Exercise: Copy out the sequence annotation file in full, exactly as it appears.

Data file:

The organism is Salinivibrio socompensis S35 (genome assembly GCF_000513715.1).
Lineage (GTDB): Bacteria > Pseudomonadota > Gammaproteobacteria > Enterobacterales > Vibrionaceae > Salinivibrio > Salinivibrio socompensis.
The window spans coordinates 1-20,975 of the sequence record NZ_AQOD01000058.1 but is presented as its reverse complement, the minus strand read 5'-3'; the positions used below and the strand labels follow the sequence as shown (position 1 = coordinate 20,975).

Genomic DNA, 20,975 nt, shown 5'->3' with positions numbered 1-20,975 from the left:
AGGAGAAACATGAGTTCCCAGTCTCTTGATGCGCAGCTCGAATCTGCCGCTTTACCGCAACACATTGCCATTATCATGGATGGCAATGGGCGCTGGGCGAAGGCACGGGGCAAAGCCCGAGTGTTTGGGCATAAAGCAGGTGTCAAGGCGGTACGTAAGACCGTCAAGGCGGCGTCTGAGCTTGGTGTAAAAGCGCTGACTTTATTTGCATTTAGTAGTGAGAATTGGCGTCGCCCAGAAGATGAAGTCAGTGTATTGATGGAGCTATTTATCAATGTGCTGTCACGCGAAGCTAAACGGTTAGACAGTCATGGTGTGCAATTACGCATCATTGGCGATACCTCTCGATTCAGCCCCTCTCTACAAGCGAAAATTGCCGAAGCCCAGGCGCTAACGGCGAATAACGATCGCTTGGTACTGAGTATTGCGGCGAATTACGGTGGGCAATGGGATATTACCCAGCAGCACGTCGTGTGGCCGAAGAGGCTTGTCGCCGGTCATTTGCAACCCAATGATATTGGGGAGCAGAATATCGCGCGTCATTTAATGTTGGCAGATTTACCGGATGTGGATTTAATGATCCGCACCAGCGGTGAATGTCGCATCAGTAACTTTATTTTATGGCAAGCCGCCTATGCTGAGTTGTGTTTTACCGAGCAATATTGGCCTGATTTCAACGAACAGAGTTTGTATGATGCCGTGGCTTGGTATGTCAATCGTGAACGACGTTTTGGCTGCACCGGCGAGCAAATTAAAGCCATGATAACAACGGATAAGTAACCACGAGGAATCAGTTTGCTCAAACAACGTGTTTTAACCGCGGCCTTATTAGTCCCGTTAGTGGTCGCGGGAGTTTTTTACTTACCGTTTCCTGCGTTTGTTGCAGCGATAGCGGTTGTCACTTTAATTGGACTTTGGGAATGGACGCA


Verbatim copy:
The organism is Salinivibrio socompensis S35 (genome assembly GCF_000513715.1).
Lineage (GTDB): Bacteria > Pseudomonadota > Gammaproteobacteria > Enterobacterales > Vibrionaceae > Salinivibrio > Salinivibrio socompensis.
The window spans coordinates 1-20,975 of the sequence record NZ_AQOD01000058.1 but is presented as its reverse complement, the minus strand read 5'-3'; the positions used below and the strand labels follow the sequence as shown (position 1 = coordinate 20,975).

Genomic DNA, 20,975 nt, shown 5'->3' with positions numbered 1-20,975 from the left:
AGGAGAAACATGAGTTCCCAGTCTCTTGATGCGCAGCTCGAATCTGCCGCTTTACCGCAACACATTGCCATTATCATGGATGGCAATGGGCGCTGGGCGAAGGCACGGGGCAAAGCCCGAGTGTTTGGGCATAAAGCAGGTGTCAAGGCGGTACGTAAGACCGTCAAGGCGGCGTCTGAGCTTGGTGTAAAAGCGCTGACTTTATTTGCATTTAGTAGTGAGAATTGGCGTCGCCCAGAAGATGAAGTCAGTGTATTGATGGAGCTATTTATCAATGTGCTGTCACGCGAAGCTAAACGGTTAGACAGTCATGGTGTGCAATTACGCATCATTGGCGATACCTCTCGATTCAGCCCCTCTCTACAAGCGAAAATTGCCGAAGCCCAGGCGCTAACGGCGAATAACGATCGCTTGGTACTGAGTATTGCGGCGAATTACGGTGGGCAATGGGATATTACCCAGCAGCACGTCGTGTGGCCGAAGAGGCTTGTCGCCGGTCATTTGCAACCCAATGATATTGGGGAGCAGAATATCGCGCGTCATTTAATGTTGGCAGATTTACCGGATGTGGATTTAATGATCCGCACCAGCGGTGAATGTCGCATCAGTAACTTTATTTTATGGCAAGCCGCCTATGCTGAGTTGTGTTTTACCGAGCAATATTGGCCTGATTTCAACGAACAGAGTTTGTATGATGCCGTGGCTTGGTATGTCAATCGTGAACGACGTTTTGGCTGCACCGGCGAGCAAATTAAAGCCATGATAACAACGGATAAGTAACCACGAGGAATCAGTTTGCTCAAACAACGTGTTTTAACCGCGGCCTTATTAGTCCCGTTAGTGGTCGCGGGAGTTTTTTACTTACCGTTTCCTGCGTTTGTTGCAGCGATAGCGGTTGTCACTTTAATTGGACTTTGGGAATGGACGCA